But the feminists and liberals haven't given up lobbying for an expensive new entitlement. Early childhood education and universal preschool are just their latest synonyms for federally financed and regulated babysitting.
It is a testament to their courage and skill that many thousands of people were successfully evacuated despite mass confusion. The fewer than 3,000 officeworkers who died were mostly trapped above the explosions and could not have been evacuated under any scenario.
The feminists had made repeated attempts to sex-integrate New York's fire department through litigation, even though the women could not pass the physical tests. They even persuaded a judge to rule that upper body strength is largely irrelevant to firefighting. But September 11th called for all the masculine strength that strong men could muster. Firefighting is clearly a job for real men to do the heavy-lifting, not affirmative-action women.
President George W. Bush sent our Special Forces to the rugged and remote Afghan hills and caves to get the terrorists, dead or alive. Fighting the Taliban is a job for real men. When the national media interviewed some of our Marines, one of our guys said, "There's no place I'd rather be than here." America is fortunate that the warrior culture has survived 30 years of feminist fantasies and that some men are still macho enough to relish the opportunity to engage and kill the bad guys of the world.
Watching the war pictures on television, we almost expected to see High Noon sheriff Gary Cooper or John Wayne riding across the plains. Feminists should go to see the movie Black Hawk Down and reflect on the reality that women could not have done what our men did in Somalia.
For several decades, the feminists have been demanding that we terminate the discrimination that excludes women from "career advancement" in every section of the U.S. Armed Forces, assuring us that hand-to-hand combat is a relic of the past and that all our wars will now involve only pulling triggers and pushing buttons. Tell that to our troops who trudged over land mines and jagged rocks where there are not even any roads.
In the 1980s and '90s, the feminist assault on the right to be a masculine man became increasingly obvious and hostile. It was not just a semantic parlor game when they insisted that the words manly, masculine and gentleman be excised from our vocabulary.
The feminists are playing for keeps. They attacked the right to be a masculine man in the U.S. Armed Services, the kind of man who would rush into a burning building to save a woman or search the Afghan caves for Osama bin Laden.
The feminists have intimidated our military into using a training system based on gender-norming the tests, rewarding effort rather than achievement, and trying to assure that females are not "underrepresented" in officer ranks. It's bad enough that men are forbidden to question the double standards or preferential treatment given to women; it is dishonorable to induce them to lie about it.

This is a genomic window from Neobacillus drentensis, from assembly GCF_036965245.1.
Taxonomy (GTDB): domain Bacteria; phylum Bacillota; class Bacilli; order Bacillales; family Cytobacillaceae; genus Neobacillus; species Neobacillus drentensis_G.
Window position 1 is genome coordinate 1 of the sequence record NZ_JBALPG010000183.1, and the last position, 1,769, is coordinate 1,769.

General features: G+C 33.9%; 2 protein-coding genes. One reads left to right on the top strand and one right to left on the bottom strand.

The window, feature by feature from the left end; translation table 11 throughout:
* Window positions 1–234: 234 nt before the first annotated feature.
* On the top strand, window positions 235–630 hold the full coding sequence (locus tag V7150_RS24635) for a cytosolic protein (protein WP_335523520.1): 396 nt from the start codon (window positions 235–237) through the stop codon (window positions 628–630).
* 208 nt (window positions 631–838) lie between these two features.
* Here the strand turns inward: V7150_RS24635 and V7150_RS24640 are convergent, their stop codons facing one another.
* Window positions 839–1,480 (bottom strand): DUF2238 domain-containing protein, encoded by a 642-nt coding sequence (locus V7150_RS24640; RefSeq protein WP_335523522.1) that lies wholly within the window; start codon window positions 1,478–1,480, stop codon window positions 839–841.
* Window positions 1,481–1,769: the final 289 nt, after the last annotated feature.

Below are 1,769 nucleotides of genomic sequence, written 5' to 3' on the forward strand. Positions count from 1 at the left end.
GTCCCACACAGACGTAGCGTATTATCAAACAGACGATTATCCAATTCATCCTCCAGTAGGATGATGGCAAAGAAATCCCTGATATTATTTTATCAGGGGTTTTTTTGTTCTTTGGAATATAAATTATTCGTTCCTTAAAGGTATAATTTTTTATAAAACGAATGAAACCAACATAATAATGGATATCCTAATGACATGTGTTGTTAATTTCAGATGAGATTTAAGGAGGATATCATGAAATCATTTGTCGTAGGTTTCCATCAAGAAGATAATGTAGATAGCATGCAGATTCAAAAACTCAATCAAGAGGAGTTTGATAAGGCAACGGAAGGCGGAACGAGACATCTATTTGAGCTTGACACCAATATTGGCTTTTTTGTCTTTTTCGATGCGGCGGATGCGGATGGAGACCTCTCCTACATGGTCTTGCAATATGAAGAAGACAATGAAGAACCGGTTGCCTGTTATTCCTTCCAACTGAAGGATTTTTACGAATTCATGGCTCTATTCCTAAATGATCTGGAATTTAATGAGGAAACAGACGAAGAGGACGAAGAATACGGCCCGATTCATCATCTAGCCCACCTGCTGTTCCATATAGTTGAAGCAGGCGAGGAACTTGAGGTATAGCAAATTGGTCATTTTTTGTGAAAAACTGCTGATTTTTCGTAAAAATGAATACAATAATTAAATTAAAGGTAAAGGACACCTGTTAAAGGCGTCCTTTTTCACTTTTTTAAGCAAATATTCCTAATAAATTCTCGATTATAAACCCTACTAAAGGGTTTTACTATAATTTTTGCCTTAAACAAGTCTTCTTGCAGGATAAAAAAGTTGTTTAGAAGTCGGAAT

The feminists have used the courts to try to criminalize masculinity. Feminist lawyers first created judge-made law to expand the statutory definition of sex discrimination to include sexual harassment, and they now prosecute sexual harassment on the basis of how a woman feels rather than what a man does.
The feminists' attack on the right to be a masculine man is in full swing at colleges and universities. Feminism is a major tenet of political correctness, and the female faculty are the watchdogs of speech codes. Subservience to feminist orthodoxy on campuses is not only mandatory, it is nondebatable. Women's studies courses and many sociology courses are tools to indoctrinate college women in feminist ideology and lay a guilt trip on all men, collectively and individually.
The feminists use Title IX, not as a vehicle to ensure equal educational opportunity for women, but as a machete to destroy the sports at which men excel. Since 1993, 43 colleges have eliminated wrestling teams, 53 have eliminated golf, 13 have eliminated football, and the number of colleges offering men's gymnastics has dropped from 128 to 23.
The feminist battalions are even on the warpath against the right to be a boy. In elementary schools across America, recess is rapidly being eliminated, shocking numbers of little boys are drugged with psychotropic drugs to force them to behave like little girls, and zero-tolerance idiocies are punishing boys for indulging in games of normal boyhood such as cops and robbers.
Of course, when you wipe out masculine men, you also eliminate gentlemen, the kind of men who would defend and protect a lady -- like the gentlemen who stepped aside so that, of the people who survived the sinking of the Titanic, 94% of those in first-class and 81% of those in second-class were women.